Help those who cannot help themselves

Published 6:18 am Friday, July 18, 2008

Animal shelters across the country are facing an epidemic of intakes as the skyrocketing foreclosure rate has forced residents to surrender their pets. Larger, more expensive animals, such as horses, are also being relinquished.

In a USA Today story July 9, “The situation is sufficiently worrisome that the Humane Society of the United States (HSUS) just created a $15,000 seed-money fund (and is seeking public contributions to it) to help shelters and rescue groups accommodate in the short term their local surge in homeless pets.”

As any volunteer at the Mower County Humane Society will tell you, the number of homeless cats and dogs is largely due to the number of people who think they want a pet, but do not or will not properly care for it. The No. 1 problem is the lack of spaying and neutering, which causes them to multiply at a rate higher than they can keep up with. Many pets, particularly dogs, come in from homes were they have been abused or neglected.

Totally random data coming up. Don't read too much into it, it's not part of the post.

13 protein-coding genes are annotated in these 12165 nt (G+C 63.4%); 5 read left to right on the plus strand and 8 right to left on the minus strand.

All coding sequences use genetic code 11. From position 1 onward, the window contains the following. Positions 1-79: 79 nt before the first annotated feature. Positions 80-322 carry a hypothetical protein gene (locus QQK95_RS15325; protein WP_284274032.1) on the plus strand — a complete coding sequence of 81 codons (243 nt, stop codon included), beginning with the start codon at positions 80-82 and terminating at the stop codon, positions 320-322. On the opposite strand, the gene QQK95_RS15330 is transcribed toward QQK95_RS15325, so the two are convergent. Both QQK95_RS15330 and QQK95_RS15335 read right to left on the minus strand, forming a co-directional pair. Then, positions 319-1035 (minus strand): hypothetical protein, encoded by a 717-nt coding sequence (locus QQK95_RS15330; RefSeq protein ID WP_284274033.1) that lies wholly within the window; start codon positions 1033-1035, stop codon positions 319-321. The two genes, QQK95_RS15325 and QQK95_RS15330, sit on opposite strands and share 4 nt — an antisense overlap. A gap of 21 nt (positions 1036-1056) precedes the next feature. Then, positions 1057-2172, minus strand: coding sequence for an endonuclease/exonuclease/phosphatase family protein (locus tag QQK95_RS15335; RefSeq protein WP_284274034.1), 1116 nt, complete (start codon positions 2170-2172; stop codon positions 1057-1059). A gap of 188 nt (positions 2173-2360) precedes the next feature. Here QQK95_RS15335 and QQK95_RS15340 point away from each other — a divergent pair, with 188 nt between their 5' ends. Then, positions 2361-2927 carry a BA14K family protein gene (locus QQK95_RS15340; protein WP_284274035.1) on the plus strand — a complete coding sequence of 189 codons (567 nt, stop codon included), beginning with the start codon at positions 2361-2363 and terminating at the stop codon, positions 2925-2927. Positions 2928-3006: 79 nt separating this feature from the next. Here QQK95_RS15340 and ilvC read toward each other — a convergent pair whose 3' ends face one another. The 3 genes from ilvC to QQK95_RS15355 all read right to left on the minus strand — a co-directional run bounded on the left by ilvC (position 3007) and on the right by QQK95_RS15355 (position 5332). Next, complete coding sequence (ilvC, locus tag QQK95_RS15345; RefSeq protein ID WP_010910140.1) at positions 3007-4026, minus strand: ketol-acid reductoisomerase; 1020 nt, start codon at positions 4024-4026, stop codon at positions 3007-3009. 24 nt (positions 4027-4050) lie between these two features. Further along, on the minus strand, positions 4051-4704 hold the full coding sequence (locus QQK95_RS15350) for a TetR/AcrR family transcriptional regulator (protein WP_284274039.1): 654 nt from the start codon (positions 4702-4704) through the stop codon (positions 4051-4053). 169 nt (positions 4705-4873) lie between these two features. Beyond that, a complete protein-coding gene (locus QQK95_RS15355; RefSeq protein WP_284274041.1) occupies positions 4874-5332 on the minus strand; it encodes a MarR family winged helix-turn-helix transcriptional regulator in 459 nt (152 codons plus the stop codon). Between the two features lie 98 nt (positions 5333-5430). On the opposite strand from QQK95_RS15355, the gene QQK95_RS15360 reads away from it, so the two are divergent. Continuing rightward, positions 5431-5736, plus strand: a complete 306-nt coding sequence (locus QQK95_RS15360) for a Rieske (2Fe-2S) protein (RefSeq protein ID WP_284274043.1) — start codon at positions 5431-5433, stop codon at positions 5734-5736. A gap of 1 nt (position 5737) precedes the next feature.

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The MCHS currently has at least 100 cats, including several litters of kittens. Dogs, however, move faster in and out of the shelter during summer months when people are more willing to adopt. Black dogs are especially hard to find homes for.

If you are considering bringing a new pet into your home, look into adopting from a shelter. Rather than purebred pedigree, make personality your priority when choosing a pet.

The MCHS is open for viewing Tuesday from 4:30 to 6 p.m. and Sunday from 2 to 4 p.m. The shelter is located at 1010 10th Dr. S.E., next to Echo Lanes.

Volunteers are always needed in every capacity — help those who cannot help themselves.